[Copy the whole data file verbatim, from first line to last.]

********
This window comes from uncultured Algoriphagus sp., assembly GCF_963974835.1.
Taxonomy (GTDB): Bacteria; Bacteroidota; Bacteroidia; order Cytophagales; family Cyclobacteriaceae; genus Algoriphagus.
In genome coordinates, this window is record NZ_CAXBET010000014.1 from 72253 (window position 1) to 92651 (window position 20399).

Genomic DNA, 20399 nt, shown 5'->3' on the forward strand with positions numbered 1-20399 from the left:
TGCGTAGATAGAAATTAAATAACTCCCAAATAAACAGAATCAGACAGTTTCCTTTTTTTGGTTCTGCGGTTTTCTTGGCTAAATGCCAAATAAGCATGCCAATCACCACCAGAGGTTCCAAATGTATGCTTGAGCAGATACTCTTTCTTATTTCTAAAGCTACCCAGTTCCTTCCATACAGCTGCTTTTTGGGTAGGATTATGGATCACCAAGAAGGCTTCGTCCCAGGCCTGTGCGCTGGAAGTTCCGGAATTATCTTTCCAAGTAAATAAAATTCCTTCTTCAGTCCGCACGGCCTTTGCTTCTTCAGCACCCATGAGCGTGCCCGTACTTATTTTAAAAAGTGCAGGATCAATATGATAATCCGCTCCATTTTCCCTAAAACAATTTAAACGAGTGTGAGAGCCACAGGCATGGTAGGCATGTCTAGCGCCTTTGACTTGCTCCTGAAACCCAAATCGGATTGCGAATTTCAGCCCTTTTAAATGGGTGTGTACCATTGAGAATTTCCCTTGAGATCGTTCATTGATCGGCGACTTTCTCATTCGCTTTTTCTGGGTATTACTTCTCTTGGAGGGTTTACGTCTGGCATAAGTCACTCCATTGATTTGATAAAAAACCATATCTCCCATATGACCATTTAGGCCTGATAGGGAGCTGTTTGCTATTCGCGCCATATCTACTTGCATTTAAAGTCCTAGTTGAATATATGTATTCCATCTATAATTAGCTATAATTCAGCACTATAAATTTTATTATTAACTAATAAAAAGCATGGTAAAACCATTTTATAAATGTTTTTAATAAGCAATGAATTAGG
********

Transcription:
This window comes from uncultured Algoriphagus sp., assembly GCF_963974835.1.
Taxonomy (GTDB): Bacteria; Bacteroidota; Bacteroidia; order Cytophagales; family Cyclobacteriaceae; genus Algoriphagus.
In genome coordinates, this window is record NZ_CAXBET010000014.1 from 72253 (window position 1) to 92651 (window position 20399).

Genomic DNA, 20399 nt, shown 5'->3' on the forward strand with positions numbered 1-20399 from the left:
TGCGTAGATAGAAATTAAATAACTCCCAAATAAACAGAATCAGACAGTTTCCTTTTTTTGGTTCTGCGGTTTTCTTGGCTAAATGCCAAATAAGCATGCCAATCACCACCAGAGGTTCCAAATGTATGCTTGAGCAGATACTCTTTCTTATTTCTAAAGCTACCCAGTTCCTTCCATACAGCTGCTTTTTGGGTAGGATTATGGATCACCAAGAAGGCTTCGTCCCAGGCCTGTGCGCTGGAAGTTCCGGAATTATCTTTCCAAGTAAATAAAATTCCTTCTTCAGTCCGCACGGCCTTTGCTTCTTCAGCACCCATGAGCGTGCCCGTACTTATTTTAAAAAGTGCAGGATCAATATGATAATCCGCTCCATTTTCCCTAAAACAATTTAAACGAGTGTGAGAGCCACAGGCATGGTAGGCATGTCTAGCGCCTTTGACTTGCTCCTGAAACCCAAATCGGATTGCGAATTTCAGCCCTTTTAAATGGGTGTGTACCATTGAGAATTTCCCTTGAGATCGTTCATTGATCGGCGACTTTCTCATTCGCTTTTTCTGGGTATTACTTCTCTTGGAGGGTTTACGTCTGGCATAAGTCACTCCATTGATTTGATAAAAAACCATATCTCCCATATGACCATTTAGGCCTGATAGGGAGCTGTTTGCTATTCGCGCCATATCTACTTGCATTTAAAGTCCTAGTTGAATATATGTATTCCATCTATAATTAGCTATAATTCAGCACTATAAATTTTATTATTAACTAATAAAAAGCATGGTAAAACCATTTTATAAATGTTTTTAATAAGCAATGAATTAGG